Blow holes, Savaii, Samoa.

A snapshot

Oceania is geographically one of IUCN’s largest regional programmes, covering over 100 million square kilometres of the Pacific Ocean.

IUCN's Oceania region covers Australia, New Zealand and the 22 countries and territories of the Pacific Islands making up Melanesia, Micronesia and Polynesia.

The region stretches almost 12,000km from East to West and 6,000 km from North to South, with a combined Exclusive Economic Zone  of close to 40 million square km. In contrast, the total land area is just over 8.5 million square km, with the larger islands of Australia (7 million square km), Papua New Guinea (463,000 square km) and New Zealand (268,000 square km) accounting for approximately 93% of this total land area.

The total human population is estimated at 35 million, with just over 22 million in Australia and 4 million in New Zealand. Approximately 9 million people inhabit the various Pacific Island countries and territories, with differences observed according to the size of the country: for example over 5 million people in the largest land mass of Papua New Guinea and populations under 2,000 in countries such as Niue and Tokelau. The Pitcairn Islands have less than 50 inhabitants. Each year as many as 3 million visitors to the region increase these figures.

Biodiversity

Oceania’s ecosystems are diverse, ranging from the offshore marine realms, coral reefs, shoreline atolls, mangroves, coastal plains, lowland forests and wetlands of Pacific Island nations, to the mountains, fjords and glaciers of New Zealand and the grasslands and inland deserts of Australia.

Oceania’s species diversity is extremely high: flora and fauna of the region are often unique, with endemism as high as 90% for certain groups. Australia is an incredibly megadiverse country, with an enormous number of endemic plants and animals. In the Pacific Islands, the size and ecological diversity of the islands decreases from southwest to northeast, tapering from the high, forested islands of Melanesia to scores of tiny, sparsely vegetated atolls scattered across the central Pacific. High islands are characterized by their endemic families and genera; raised coral islands by endemic species, and atolls have widespread indigenous species. Often, these rare and endemic species are adapted to specialized habitats and limited to small areas of only a few islands.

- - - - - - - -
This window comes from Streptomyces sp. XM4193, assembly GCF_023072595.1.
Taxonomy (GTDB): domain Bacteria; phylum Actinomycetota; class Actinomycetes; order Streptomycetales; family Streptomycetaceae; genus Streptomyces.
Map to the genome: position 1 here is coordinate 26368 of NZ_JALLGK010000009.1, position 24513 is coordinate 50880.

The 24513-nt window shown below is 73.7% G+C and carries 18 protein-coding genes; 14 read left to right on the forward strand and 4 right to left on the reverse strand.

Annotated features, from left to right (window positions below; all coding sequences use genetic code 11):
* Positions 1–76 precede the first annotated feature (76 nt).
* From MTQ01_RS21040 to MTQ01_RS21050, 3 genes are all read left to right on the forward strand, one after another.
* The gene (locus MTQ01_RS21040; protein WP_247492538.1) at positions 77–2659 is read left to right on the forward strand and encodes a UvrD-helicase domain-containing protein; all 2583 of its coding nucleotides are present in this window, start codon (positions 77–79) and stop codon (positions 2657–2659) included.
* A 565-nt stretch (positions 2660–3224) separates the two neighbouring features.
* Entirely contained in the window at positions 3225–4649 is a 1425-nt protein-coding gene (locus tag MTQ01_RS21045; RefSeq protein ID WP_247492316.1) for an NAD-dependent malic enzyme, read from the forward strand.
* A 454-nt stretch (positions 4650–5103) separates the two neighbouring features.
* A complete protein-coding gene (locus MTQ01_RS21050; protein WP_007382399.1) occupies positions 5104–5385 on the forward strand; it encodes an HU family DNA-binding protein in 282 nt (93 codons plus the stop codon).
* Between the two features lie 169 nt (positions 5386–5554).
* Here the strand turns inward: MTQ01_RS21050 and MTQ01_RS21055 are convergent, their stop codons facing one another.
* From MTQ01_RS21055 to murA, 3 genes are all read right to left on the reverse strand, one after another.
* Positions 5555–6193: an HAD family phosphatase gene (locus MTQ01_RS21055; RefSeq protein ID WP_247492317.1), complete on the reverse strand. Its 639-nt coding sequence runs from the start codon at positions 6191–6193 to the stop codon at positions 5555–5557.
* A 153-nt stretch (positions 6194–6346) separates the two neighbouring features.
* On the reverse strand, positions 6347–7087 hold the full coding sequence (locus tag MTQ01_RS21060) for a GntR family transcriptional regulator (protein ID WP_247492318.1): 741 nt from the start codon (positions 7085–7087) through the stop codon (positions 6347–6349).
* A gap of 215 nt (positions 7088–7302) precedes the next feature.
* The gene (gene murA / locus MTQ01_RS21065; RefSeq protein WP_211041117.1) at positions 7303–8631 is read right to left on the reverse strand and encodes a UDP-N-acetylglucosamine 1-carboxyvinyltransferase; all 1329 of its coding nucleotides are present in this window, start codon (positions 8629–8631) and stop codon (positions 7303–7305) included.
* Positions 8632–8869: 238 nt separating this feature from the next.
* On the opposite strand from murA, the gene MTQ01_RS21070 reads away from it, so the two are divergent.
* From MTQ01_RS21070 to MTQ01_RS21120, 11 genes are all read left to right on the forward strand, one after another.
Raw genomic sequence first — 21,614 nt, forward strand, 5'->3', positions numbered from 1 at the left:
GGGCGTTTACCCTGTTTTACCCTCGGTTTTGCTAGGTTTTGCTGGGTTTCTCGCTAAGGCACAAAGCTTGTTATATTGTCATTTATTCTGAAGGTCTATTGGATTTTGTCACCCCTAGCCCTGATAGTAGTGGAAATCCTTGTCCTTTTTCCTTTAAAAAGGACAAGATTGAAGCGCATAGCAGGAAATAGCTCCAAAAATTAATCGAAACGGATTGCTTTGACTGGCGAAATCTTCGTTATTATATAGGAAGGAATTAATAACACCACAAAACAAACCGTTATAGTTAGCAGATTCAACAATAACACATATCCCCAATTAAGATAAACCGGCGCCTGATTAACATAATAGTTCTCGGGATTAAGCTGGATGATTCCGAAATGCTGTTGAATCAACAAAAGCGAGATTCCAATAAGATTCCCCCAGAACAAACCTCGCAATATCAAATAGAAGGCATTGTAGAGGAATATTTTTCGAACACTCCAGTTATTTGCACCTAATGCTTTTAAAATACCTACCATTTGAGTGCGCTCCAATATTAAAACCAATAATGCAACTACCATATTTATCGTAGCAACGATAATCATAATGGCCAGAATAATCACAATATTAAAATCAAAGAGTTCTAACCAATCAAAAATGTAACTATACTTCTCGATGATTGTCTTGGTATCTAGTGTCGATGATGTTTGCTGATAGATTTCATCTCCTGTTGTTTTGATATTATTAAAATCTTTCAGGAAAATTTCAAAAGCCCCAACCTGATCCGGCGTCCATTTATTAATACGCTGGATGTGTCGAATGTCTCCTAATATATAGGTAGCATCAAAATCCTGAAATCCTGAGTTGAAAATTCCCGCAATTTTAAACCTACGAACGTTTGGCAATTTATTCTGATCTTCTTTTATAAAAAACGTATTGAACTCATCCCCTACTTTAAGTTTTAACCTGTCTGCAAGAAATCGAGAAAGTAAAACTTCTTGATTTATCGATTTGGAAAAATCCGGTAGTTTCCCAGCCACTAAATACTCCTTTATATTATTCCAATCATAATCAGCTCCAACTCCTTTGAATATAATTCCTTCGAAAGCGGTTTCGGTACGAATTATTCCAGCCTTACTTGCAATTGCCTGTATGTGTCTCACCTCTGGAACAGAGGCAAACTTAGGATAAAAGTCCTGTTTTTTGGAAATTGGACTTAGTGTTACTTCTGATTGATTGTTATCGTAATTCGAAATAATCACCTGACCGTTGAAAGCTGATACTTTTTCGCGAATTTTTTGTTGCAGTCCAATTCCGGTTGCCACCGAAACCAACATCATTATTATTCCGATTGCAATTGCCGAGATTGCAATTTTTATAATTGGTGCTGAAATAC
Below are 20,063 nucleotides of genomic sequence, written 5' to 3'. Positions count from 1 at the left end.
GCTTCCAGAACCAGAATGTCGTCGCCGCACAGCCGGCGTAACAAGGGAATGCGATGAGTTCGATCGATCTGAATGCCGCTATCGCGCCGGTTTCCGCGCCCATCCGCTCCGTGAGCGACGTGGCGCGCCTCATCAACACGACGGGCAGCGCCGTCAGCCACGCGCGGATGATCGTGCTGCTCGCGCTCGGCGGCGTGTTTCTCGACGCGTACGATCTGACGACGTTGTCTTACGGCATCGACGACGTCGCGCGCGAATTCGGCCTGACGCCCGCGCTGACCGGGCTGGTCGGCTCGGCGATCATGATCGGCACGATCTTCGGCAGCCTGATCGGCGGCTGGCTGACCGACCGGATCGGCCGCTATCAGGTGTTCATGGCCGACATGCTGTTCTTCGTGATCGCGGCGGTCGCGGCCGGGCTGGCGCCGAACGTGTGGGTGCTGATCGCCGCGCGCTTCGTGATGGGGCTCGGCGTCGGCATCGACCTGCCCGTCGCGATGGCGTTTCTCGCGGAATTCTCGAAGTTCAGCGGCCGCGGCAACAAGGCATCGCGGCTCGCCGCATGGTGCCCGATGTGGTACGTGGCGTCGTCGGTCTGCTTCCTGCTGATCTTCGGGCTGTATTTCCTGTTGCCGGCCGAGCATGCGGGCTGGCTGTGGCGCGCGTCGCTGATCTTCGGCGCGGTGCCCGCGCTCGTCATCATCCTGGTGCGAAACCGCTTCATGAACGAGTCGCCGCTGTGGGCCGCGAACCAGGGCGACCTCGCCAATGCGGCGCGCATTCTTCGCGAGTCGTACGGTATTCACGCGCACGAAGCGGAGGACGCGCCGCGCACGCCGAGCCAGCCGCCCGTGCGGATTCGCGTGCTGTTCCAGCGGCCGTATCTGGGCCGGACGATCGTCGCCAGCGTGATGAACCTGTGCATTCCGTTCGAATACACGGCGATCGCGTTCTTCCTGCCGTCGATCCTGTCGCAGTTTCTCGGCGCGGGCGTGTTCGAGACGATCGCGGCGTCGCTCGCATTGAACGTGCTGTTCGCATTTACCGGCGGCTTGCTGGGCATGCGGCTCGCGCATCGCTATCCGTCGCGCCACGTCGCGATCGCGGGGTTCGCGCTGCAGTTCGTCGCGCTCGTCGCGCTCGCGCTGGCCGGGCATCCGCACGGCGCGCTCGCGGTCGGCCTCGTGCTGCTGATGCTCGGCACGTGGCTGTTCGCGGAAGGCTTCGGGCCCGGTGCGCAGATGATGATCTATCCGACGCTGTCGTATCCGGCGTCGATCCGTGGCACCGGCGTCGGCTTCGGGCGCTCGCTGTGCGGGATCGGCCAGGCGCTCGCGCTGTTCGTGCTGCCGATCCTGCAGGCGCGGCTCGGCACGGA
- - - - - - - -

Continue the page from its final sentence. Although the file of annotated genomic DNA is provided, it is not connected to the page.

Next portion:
People and nature

Throughout Oceania, food security is underpinned by nature. Many cultures throughout the region attach spiritual and religious values to ecosystems and their components – e.g. landscapes, trees, hills, rivers or particular species. This high economic and cultural dependence on the natural environment, along with a rapidly expanding human population (especially in the Pacific Island countries and territories) bring increasing demands on the region’s natural resources.

Threats

Many threats exist to the flora and fauna of countries and territories in the region. For example, native animal and plant species found on island countries are particularly susceptible to invasive species. Impacts such as habitat destruction, over-harvesting of species, pollution, mining and agricultural activities and human-induced climate change are also identified as major threats to the region’s biodiversity and well-being.

Our work in the region

Increasing awareness about the importance of species and the threats they are facing is crucial. The concept of “Investing in Nature” is central to this approach: too often, humans take other species and their day-to-day uses for granted. It is vital that investments in natural resources promote sustainable long-term use, management and conservation of the species we utilise in our everyday lives.

IUCN is working with like-minded organizations to contribute to the conservation of species and ecosystems in the Oceania region.

For more information on our work in the region click here.

See also:
  • Fishing is one of the primary sources of income for island communities.

    Fishing is one of the primary sources of income for island communities.

    Photo: Salote Sauturaga/IUCN

  • Girls performing a traditional Fijian Meke

    Girls performing a traditional Fijian Meke

    Photo: Helen Pippard

  • The Phoenix Islands Protected Areas of Kiribati

    The Phoenix Islands Protected Areas of Kiribati

    Photo: Ameer Addulla

  • Pagodas, The Greater Blue Mountains World Heritage Area, Australia

    Pagodas, The Greater Blue Mountains World Heritage Area, Australia

    Photo: DECCW

  • Jellyfish lake, Palau.

    Jellyfish lake, Palau.

    Photo: IUCN\Helen Pippard